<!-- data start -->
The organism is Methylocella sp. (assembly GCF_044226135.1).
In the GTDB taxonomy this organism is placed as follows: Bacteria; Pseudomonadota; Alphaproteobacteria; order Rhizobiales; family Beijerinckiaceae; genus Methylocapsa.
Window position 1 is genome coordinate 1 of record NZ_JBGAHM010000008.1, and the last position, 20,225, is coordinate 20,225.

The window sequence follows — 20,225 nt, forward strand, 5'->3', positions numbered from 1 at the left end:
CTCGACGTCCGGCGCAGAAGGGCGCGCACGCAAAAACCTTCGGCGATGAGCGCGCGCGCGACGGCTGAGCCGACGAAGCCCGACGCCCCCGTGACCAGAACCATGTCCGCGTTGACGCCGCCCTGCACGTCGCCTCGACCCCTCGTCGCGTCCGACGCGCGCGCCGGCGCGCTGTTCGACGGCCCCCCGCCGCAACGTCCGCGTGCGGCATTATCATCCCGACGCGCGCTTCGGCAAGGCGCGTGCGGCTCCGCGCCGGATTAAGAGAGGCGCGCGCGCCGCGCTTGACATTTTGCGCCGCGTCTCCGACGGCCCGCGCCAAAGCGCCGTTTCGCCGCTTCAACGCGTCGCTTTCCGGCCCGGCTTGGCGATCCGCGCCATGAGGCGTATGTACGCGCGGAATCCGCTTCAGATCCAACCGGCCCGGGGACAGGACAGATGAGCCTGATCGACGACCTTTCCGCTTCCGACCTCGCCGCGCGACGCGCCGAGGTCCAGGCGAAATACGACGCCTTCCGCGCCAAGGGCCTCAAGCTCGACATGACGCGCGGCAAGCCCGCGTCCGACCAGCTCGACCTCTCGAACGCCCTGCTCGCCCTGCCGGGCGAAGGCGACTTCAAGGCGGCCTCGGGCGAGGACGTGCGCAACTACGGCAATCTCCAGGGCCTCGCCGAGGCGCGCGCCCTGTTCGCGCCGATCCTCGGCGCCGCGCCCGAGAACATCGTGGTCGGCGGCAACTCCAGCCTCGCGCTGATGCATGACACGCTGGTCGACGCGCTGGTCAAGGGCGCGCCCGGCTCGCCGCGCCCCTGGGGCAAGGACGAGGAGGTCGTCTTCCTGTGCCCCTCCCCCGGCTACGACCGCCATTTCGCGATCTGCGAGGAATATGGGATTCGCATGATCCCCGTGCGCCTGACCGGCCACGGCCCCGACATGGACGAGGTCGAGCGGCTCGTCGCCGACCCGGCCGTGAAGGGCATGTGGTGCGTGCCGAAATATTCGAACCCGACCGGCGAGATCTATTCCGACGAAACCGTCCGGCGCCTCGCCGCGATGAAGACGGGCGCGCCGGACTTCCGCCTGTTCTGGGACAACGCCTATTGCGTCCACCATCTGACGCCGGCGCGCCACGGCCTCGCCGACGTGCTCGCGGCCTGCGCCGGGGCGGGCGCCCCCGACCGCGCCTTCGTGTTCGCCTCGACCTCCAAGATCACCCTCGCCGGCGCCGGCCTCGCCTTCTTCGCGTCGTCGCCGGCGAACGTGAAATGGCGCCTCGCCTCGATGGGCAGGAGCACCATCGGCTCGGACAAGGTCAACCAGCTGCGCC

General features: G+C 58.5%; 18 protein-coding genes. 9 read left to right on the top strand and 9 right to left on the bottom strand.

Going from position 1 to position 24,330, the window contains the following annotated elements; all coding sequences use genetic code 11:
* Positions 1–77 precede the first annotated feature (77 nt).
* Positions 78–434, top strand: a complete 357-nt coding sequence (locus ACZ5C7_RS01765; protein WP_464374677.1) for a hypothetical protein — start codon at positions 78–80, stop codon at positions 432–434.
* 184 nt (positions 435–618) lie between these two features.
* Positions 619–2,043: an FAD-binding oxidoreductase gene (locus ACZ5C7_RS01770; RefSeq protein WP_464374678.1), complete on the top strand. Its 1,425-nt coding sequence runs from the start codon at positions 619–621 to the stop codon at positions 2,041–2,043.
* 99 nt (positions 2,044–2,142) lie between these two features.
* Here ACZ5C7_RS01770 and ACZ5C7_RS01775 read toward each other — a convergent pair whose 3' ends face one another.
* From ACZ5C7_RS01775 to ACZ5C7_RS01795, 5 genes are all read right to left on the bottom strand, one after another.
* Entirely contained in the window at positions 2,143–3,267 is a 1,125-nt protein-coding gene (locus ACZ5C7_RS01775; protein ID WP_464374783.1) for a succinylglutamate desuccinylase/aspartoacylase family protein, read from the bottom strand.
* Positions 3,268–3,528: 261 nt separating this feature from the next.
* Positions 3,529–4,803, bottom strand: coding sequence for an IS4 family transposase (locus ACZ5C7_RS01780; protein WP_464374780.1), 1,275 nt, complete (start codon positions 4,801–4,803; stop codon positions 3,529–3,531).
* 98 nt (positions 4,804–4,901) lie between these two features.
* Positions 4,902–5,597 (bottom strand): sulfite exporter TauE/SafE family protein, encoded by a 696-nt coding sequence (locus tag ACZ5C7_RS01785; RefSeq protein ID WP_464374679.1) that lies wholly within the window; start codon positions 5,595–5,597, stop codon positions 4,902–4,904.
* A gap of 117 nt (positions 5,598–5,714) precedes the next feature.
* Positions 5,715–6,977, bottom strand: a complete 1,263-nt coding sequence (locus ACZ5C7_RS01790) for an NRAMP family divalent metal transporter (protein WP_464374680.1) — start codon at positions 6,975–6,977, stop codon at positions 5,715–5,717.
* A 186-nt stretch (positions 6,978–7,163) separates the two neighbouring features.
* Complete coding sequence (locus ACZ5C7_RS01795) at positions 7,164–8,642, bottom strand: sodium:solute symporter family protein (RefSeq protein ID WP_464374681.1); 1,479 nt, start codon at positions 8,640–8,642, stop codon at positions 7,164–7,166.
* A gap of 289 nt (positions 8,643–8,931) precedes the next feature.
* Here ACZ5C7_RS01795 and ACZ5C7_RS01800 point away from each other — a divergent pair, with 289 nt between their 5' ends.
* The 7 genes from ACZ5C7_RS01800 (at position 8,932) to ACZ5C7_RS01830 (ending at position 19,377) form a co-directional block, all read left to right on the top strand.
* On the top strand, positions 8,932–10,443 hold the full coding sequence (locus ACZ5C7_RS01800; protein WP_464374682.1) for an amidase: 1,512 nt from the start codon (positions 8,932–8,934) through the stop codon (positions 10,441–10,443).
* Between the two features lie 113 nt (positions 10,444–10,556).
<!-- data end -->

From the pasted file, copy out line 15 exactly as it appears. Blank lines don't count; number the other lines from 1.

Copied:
* Entirely contained in the window at positions 2,143–3,267 is a 1,125-nt protein-coding gene (locus ACZ5C7_RS01775; protein ID WP_464374783.1) for a succinylglutamate desuccinylase/aspartoacylase family protein, read from the bottom strand.